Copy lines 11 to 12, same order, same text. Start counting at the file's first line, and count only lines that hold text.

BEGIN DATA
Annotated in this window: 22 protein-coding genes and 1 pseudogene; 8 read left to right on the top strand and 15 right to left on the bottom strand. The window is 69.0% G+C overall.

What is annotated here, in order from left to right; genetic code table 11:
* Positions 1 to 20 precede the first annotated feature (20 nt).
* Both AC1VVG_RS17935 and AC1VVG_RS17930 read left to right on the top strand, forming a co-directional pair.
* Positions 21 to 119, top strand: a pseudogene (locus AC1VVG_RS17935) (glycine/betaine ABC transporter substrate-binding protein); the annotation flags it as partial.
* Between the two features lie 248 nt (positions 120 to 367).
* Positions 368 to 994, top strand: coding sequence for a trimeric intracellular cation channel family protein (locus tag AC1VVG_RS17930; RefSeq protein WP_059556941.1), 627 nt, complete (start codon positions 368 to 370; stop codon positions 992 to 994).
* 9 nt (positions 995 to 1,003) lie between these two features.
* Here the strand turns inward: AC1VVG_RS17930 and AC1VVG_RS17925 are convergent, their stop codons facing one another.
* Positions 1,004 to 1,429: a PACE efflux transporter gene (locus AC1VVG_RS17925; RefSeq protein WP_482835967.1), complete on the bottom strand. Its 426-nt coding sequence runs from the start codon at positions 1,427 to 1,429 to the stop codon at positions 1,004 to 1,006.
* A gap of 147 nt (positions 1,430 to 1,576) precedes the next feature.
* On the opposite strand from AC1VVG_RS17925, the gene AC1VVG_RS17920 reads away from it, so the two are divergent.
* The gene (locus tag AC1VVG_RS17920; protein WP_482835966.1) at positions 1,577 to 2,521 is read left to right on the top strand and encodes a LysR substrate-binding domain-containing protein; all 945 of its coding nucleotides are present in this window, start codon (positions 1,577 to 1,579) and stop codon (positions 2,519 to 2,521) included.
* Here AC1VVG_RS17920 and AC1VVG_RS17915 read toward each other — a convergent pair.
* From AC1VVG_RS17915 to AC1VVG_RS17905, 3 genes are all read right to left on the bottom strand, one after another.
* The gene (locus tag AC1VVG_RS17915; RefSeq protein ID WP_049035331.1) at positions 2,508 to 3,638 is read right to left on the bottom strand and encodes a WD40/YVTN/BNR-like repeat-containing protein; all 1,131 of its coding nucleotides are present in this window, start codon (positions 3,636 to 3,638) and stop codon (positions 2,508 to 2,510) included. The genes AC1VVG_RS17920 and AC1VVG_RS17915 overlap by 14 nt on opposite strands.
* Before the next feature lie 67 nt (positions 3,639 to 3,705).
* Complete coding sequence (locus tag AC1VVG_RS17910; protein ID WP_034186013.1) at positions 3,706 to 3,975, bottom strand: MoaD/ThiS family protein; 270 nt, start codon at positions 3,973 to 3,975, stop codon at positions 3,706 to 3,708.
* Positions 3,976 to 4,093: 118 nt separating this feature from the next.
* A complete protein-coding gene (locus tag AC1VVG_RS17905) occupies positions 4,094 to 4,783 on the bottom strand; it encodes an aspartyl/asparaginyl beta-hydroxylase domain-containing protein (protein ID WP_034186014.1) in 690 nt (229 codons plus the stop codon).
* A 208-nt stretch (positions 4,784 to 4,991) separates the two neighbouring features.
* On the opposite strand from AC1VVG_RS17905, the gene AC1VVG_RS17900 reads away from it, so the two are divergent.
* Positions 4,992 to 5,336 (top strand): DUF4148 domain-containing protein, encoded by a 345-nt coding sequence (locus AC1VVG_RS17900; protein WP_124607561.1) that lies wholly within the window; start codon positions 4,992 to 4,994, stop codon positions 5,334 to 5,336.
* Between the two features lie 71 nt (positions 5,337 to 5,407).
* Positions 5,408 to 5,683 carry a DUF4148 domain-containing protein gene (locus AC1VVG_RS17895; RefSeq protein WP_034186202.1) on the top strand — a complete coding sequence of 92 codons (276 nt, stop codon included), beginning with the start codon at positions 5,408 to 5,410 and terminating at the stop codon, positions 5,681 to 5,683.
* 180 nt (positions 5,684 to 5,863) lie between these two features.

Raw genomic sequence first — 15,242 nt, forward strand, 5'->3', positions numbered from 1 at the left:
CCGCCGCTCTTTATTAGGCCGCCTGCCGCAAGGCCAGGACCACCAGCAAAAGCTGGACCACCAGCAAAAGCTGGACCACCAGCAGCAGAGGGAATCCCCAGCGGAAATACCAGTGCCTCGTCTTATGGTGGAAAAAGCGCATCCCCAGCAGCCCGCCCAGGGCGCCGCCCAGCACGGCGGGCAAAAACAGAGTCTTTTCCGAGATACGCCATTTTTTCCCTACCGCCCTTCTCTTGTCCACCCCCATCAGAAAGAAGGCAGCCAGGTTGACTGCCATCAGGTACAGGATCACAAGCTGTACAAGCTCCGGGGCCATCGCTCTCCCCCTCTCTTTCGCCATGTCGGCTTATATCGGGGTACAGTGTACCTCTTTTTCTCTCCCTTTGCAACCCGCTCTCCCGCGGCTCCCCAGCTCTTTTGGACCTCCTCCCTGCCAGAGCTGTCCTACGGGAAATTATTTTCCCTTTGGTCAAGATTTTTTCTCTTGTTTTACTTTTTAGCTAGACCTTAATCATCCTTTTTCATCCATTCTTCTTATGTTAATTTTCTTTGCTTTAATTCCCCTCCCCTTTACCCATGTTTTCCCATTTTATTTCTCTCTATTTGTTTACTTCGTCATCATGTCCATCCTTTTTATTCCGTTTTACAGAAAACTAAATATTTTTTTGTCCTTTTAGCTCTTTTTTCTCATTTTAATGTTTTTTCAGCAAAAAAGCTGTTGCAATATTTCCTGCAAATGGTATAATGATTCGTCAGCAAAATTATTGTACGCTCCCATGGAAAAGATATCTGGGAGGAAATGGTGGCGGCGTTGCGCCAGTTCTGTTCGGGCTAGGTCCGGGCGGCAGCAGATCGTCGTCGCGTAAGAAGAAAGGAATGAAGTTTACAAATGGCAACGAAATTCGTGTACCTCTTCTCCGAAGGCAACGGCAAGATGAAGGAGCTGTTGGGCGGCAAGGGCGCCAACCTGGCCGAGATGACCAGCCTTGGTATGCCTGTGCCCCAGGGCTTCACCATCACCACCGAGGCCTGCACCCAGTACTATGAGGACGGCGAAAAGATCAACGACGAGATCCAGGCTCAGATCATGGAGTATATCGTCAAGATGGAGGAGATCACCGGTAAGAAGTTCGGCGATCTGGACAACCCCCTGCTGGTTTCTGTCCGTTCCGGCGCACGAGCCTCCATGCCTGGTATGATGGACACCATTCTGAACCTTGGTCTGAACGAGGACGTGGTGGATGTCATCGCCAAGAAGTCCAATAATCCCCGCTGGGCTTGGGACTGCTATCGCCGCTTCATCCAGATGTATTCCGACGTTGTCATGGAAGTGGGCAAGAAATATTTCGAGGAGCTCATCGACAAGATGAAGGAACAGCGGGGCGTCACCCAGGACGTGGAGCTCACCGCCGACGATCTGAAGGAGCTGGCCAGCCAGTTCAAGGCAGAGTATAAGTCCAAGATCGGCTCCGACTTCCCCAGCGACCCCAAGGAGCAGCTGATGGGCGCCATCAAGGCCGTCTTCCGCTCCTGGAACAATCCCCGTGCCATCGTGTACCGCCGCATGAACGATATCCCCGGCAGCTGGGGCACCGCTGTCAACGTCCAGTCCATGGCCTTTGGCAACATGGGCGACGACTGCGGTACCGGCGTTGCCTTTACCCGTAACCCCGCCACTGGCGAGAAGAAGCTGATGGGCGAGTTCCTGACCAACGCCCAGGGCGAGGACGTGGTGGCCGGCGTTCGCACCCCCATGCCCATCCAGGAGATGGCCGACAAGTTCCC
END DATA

* A gap of 147 nt (positions 1,430 to 1,576) precedes the next feature.
* On the opposite strand from AC1VVG_RS17925, the gene AC1VVG_RS17920 reads away from it, so the two are divergent.